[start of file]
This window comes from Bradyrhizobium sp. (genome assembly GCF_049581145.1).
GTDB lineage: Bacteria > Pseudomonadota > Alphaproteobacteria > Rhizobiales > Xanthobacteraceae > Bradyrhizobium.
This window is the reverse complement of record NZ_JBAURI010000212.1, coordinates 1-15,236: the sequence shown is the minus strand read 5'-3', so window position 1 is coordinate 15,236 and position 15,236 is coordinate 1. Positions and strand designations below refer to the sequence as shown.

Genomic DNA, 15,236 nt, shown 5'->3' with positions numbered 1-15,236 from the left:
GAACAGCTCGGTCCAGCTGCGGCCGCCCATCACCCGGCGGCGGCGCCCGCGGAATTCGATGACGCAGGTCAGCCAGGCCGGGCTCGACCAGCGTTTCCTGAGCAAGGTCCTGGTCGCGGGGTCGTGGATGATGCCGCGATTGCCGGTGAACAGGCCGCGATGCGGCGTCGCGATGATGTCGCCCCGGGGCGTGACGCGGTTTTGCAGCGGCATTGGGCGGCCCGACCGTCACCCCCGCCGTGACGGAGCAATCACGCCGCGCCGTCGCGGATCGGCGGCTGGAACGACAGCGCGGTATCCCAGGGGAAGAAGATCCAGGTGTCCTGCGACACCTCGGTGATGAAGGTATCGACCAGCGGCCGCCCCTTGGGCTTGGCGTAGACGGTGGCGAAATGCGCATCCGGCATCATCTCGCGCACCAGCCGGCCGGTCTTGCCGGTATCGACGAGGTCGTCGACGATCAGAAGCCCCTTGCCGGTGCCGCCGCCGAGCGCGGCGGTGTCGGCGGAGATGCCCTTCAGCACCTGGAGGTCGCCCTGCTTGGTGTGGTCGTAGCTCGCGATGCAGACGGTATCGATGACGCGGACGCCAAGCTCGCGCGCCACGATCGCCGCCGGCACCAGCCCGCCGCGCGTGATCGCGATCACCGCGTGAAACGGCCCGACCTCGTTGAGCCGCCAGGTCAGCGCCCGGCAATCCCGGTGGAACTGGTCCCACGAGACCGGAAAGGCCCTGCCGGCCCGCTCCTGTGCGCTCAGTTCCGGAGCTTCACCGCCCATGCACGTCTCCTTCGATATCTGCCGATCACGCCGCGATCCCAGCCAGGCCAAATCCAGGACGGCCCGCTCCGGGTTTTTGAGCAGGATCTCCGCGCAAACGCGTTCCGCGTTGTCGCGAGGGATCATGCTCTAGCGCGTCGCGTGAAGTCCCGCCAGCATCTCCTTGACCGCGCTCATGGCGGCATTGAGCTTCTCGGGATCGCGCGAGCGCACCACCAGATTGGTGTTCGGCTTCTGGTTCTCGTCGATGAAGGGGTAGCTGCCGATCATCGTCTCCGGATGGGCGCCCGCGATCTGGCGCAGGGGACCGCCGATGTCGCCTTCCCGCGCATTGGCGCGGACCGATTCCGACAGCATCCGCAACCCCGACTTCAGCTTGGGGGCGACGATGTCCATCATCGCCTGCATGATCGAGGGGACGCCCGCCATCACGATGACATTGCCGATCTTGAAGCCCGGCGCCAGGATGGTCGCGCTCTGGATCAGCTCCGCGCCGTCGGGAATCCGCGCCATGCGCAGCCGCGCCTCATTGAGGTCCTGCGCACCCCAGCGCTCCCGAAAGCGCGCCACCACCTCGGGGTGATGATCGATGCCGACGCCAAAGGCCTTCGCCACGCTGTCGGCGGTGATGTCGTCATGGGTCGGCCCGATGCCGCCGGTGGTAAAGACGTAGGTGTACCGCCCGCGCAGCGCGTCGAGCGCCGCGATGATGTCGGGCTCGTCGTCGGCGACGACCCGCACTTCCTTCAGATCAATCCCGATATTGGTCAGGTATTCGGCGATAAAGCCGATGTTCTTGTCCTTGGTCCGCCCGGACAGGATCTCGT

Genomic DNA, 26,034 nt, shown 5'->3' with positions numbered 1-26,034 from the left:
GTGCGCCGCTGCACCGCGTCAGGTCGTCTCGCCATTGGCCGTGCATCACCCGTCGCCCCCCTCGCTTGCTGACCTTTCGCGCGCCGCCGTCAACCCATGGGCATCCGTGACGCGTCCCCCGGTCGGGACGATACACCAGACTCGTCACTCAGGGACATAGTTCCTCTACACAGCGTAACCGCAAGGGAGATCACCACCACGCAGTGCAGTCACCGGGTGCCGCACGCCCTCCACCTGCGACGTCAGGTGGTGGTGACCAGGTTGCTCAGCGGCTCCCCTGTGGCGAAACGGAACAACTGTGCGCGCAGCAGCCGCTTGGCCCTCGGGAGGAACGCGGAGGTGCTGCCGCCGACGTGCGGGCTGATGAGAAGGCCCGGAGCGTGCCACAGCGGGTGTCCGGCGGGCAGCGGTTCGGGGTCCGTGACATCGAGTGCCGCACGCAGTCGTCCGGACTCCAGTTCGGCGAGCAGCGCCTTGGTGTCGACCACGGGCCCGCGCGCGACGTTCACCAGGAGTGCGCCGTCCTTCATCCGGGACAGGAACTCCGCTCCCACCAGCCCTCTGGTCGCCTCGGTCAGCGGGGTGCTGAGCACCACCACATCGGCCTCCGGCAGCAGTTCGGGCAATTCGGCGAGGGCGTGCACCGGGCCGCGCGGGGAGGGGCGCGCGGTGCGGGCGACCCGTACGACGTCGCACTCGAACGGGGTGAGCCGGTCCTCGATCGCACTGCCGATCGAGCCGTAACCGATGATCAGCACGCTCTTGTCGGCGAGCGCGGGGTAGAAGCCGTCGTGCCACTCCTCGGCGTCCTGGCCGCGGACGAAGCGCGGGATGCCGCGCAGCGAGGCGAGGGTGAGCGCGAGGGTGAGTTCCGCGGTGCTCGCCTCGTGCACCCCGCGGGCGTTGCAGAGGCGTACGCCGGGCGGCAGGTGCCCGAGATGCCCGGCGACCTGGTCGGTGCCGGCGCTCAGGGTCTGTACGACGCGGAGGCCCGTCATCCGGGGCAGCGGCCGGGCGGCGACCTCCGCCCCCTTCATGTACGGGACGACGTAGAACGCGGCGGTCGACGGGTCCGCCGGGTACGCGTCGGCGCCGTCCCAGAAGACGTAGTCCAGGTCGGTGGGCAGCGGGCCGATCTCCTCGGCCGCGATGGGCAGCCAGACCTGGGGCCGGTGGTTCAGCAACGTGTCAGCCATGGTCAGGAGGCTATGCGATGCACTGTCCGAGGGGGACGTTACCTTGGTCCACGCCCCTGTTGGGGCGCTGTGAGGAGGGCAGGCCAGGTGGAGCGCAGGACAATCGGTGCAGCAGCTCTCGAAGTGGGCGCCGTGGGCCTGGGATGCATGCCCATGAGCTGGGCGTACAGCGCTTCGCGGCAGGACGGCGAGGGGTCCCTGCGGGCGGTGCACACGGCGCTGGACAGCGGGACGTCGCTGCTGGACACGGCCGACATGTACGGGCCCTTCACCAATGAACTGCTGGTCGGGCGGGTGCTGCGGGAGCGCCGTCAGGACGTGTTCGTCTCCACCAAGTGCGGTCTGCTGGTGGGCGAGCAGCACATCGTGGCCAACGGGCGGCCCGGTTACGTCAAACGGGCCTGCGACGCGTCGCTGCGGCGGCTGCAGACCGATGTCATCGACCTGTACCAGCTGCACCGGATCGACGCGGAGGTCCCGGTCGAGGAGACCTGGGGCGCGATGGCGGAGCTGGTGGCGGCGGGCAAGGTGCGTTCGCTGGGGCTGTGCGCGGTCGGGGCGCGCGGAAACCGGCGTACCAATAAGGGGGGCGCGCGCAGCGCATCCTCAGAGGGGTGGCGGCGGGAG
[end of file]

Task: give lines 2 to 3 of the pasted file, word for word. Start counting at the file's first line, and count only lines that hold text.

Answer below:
GTDB lineage: Bacteria > Pseudomonadota > Alphaproteobacteria > Rhizobiales > Xanthobacteraceae > Bradyrhizobium.
This window is the reverse complement of record NZ_JBAURI010000212.1, coordinates 1-15,236: the sequence shown is the minus strand read 5'-3', so window position 1 is coordinate 15,236 and position 15,236 is coordinate 1. Positions and strand designations below refer to the sequence as shown.